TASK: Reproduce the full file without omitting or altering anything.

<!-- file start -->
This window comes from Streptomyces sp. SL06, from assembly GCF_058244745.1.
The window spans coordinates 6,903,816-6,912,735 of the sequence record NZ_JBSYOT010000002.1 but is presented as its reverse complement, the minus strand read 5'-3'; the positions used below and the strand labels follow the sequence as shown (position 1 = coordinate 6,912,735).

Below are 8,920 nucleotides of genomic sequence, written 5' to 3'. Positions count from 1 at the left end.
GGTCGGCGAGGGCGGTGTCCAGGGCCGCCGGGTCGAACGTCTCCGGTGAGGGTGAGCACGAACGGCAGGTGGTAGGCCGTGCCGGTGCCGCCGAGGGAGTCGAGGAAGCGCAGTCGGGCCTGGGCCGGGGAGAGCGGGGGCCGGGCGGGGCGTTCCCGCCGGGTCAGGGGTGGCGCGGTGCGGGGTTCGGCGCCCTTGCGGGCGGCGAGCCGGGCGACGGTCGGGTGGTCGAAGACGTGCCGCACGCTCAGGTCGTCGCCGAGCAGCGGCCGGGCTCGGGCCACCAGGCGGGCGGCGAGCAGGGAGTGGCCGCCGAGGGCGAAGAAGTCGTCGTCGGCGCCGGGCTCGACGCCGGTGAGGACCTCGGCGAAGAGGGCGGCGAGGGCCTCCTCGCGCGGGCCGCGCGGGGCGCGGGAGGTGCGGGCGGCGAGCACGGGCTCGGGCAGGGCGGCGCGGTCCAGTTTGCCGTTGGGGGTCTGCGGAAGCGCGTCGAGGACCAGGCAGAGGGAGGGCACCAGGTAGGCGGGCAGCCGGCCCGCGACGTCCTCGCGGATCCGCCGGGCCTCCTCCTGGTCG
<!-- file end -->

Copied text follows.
This window comes from Streptomyces sp. SL06, from assembly GCF_058244745.1.
The window spans coordinates 6,903,816-6,912,735 of the sequence record NZ_JBSYOT010000002.1 but is presented as its reverse complement, the minus strand read 5'-3'; the positions used below and the strand labels follow the sequence as shown (position 1 = coordinate 6,912,735).

Below are 8,920 nucleotides of genomic sequence, written 5' to 3'. Positions count from 1 at the left end.
GGTCGGCGAGGGCGGTGTCCAGGGCCGCCGGGTCGAACGTCTCCGGTGAGGGTGAGCACGAACGGCAGGTGGTAGGCCGTGCCGGTGCCGCCGAGGGAGTCGAGGAAGCGCAGTCGGGCCTGGGCCGGGGAGAGCGGGGGCCGGGCGGGGCGTTCCCGCCGGGTCAGGGGTGGCGCGGTGCGGGGTTCGGCGCCCTTGCGGGCGGCGAGCCGGGCGACGGTCGGGTGGTCGAAGACGTGCCGCACGCTCAGGTCGTCGCCGAGCAGCGGCCGGGCTCGGGCCACCAGGCGGGCGGCGAGCAGGGAGTGGCCGCCGAGGGCGAAGAAGTCGTCGTCGGCGCCGGGCTCGACGCCGGTGAGGACCTCGGCGAAGAGGGCGGCGAGGGCCTCCTCGCGCGGGCCGCGCGGGGCGCGGGAGGTGCGGGCGGCGAGCACGGGCTCGGGCAGGGCGGCGCGGTCCAGTTTGCCGTTGGGGGTCTGCGGAAGCGCGTCGAGGACCAGGCAGAGGGAGGGCACCAGGTAGGCGGGCAGCCGGCCCGCGACGTCCTCGCGGATCCGCCGGGCCTCCTCCTGGTCG